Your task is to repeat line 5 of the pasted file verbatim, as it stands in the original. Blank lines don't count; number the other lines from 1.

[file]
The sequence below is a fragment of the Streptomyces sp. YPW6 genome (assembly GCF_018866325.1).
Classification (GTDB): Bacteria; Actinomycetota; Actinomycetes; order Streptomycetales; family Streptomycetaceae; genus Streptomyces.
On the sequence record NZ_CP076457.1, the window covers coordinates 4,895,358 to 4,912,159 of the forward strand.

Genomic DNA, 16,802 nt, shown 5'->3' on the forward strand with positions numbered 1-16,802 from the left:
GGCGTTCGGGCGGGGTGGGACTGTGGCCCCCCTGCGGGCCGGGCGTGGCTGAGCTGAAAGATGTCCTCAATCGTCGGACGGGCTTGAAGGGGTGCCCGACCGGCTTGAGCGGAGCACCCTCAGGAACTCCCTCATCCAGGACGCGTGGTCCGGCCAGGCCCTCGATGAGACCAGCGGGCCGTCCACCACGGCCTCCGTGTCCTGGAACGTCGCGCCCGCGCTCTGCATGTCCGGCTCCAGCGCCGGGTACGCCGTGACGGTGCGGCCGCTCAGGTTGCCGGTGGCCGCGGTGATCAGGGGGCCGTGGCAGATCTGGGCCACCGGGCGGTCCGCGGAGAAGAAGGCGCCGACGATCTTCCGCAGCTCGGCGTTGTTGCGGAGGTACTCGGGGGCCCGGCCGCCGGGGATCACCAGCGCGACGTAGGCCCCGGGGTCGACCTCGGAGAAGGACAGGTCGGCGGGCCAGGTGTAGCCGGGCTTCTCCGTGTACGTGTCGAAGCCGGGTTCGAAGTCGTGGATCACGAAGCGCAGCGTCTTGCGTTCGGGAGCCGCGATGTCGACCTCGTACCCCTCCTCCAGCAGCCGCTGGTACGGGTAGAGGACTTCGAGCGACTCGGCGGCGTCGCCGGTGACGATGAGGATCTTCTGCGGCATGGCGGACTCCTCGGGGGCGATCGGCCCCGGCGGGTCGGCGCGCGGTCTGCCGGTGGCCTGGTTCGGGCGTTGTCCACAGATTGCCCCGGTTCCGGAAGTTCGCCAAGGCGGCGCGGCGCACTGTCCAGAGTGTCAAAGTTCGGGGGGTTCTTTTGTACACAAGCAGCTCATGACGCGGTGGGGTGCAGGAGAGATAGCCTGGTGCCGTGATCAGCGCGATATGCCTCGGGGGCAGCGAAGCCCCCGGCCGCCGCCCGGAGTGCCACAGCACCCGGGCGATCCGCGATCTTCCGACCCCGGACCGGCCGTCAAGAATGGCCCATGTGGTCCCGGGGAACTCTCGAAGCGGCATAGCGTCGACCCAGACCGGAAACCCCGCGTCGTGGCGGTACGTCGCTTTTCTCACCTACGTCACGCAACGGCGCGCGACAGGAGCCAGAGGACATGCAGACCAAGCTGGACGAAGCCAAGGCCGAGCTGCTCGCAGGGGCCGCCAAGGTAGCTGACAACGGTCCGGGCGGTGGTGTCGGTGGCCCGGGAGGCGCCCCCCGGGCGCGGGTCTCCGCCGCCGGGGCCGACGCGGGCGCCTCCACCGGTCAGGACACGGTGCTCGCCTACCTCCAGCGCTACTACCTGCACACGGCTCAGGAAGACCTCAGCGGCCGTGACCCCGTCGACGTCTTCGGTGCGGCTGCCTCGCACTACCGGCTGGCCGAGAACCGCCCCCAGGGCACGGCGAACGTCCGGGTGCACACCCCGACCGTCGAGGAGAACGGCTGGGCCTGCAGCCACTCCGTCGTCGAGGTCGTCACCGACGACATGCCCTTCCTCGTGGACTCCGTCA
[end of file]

GGCGTTCGGGCGGGGTGGGACTGTGGCCCCCCTGCGGGCCGGGCGTGGCTGAGCTGAAAGATGTCCTCAATCGTCGGACGGGCTTGAAGGGGTGCCCGACCGGCTTGAGCGGAGCACCCTCAGGAACTCCCTCATCCAGGACGCGTGGTCCGGCCAGGCCCTCGATGAGACCAGCGGGCCGTCCACCACGGCCTCCGTGTCCTGGAACGTCGCGCCCGCGCTCTGCATGTCCGGCTCCAGCGCCGGGTACGCCGTGACGGTGCGGCCGCTCAGGTTGCCGGTGGCCGCGGTGATCAGGGGGCCGTGGCAGATCTGGGCCACCGGGCGGTCCGCGGAGAAGAAGGCGCCGACGATCTTCCGCAGCTCGGCGTTGTTGCGGAGGTACTCGGGGGCCCGGCCGCCGGGGATCACCAGCGCGACGTAGGCCCCGGGGTCGACCTCGGAGAAGGACAGGTCGGCGGGCCAGGTGTAGCCGGGCTTCTCCGTGTACGTGTCGAAGCCGGGTTCGAAGTCGTGGATCACGAAGCGCAGCGTCTTGCGTTCGGGAGCCGCGATGTCGACCTCGTACCCCTCCTCCAGCAGCCGCTGGTACGGGTAGAGGACTTCGAGCGACTCGGCGGCGTCGCCGGTGACGATGAGGATCTTCTGCGGCATGGCGGACTCCTCGGGGGCGATCGGCCCCGGCGGGTCGGCGCGCGGTCTGCCGGTGGCCTGGTTCGGGCGTTGTCCACAGATTGCCCCGGTTCCGGAAGTTCGCCAAGGCGGCGCGGCGCACTGTCCAGAGTGTCAAAGTTCGGGGGGTTCTTTTGTACACAAGCAGCTCATGACGCGGTGGGGTGCAGGAGAGATAGCCTGGTGCCGTGATCAGCGCGATATGCCTCGGGGGCAGCGAAGCCCCCGGCCGCCGCCCGGAGTGCCACAGCACCCGGGCGATCCGCGATCTTCCGACCCCGGACCGGCCGTCAAGAATGGCCCATGTGGTCCCGGGGAACTCTCGAAGCGGCATAGCGTCGACCCAGACCGGAAACCCCGCGTCGTGGCGGTACGTCGCTTTTCTCACCTACGTCACGCAACGGCGCGCGACAGGAGCCAGAGGACATGCAGACCAAGCTGGACGAAGCCAAGGCCGAGCTGCTCGCAGGGGCCGCCAAGGTAGCTGACAACGGTCCGGGCGGTGGTGTCGGTGGCCCGGGAGGCGCCCCCCGGGCGCGGGTCTCCGCCGCCGGGGCCGACGCGGGCGCCTCCACCGGTCAGGACACGGTGCTCGCCTACCTCCAGCGCTACTACCTGCACACGGCTCAGGAAGACCTCAGCGGCCGTGACCCCGTCGACGTCTTCGGTGCGGCTGCCTCGCACTACCGGCTGGCCGAGAACCGCCCCCAGGGCACGGCGAACGTCCGGGTGCACACCCCGACCGTCGAGGAGAACGGCTGGGCCTGCAGCCACTCCGTCGTCGAGGTCGTCACCGACGACATGCCCTTCCTCGTGGACTCCGTCA